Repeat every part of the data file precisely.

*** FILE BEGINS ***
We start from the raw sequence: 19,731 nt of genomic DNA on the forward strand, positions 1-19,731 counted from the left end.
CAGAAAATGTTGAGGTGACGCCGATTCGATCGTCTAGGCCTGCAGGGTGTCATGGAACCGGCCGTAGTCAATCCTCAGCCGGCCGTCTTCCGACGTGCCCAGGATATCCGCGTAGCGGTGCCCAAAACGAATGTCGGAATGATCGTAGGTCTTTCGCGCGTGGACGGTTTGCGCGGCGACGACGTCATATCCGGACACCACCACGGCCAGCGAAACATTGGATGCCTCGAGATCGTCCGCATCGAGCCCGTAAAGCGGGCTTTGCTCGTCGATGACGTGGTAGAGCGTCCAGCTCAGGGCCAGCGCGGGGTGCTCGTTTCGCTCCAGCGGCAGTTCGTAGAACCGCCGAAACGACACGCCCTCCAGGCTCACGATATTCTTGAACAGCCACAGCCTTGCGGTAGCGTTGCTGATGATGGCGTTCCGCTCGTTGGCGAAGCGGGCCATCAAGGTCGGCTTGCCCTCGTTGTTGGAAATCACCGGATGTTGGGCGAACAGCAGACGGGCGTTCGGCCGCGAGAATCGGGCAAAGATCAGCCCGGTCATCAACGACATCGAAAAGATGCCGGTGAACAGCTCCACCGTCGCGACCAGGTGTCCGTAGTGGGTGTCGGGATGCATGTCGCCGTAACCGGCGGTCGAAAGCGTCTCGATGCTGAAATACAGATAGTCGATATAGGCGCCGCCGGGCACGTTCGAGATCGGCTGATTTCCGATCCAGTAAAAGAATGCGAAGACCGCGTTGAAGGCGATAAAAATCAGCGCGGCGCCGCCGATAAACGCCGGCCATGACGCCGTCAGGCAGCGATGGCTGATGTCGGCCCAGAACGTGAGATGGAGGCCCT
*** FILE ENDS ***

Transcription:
We start from the raw sequence: 19,731 nt of genomic DNA on the forward strand, positions 1-19,731 counted from the left end.
CAGAAAATGTTGAGGTGACGCCGATTCGATCGTCTAGGCCTGCAGGGTGTCATGGAACCGGCCGTAGTCAATCCTCAGCCGGCCGTCTTCCGACGTGCCCAGGATATCCGCGTAGCGGTGCCCAAAACGAATGTCGGAATGATCGTAGGTCTTTCGCGCGTGGACGGTTTGCGCGGCGACGACGTCATATCCGGACACCACCACGGCCAGCGAAACATTGGATGCCTCGAGATCGTCCGCATCGAGCCCGTAAAGCGGGCTTTGCTCGTCGATGACGTGGTAGAGCGTCCAGCTCAGGGCCAGCGCGGGGTGCTCGTTTCGCTCCAGCGGCAGTTCGTAGAACCGCCGAAACGACACGCCCTCCAGGCTCACGATATTCTTGAACAGCCACAGCCTTGCGGTAGCGTTGCTGATGATGGCGTTCCGCTCGTTGGCGAAGCGGGCCATCAAGGTCGGCTTGCCCTCGTTGTTGGAAATCACCGGATGTTGGGCGAACAGCAGACGGGCGTTCGGCCGCGAGAATCGGGCAAAGATCAGCCCGGTCATCAACGACATCGAAAAGATGCCGGTGAACAGCTCCACCGTCGCGACCAGGTGTCCGTAGTGGGTGTCGGGATGCATGTCGCCGTAACCGGCGGTCGAAAGCGTCTCGATGCTGAAATACAGATAGTCGATATAGGCGCCGCCGGGCACGTTCGAGATCGGCTGATTTCCGATCCAGTAAAAGAATGCGAAGACCGCGTTGAAGGCGATAAAAATCAGCGCGGCGCCGCCGATAAACGCCGGCCATGACGCCGTCAGGCAGCGATGGCTGATGTCGGCCCAGAACGTGAGATGGAGGCCCT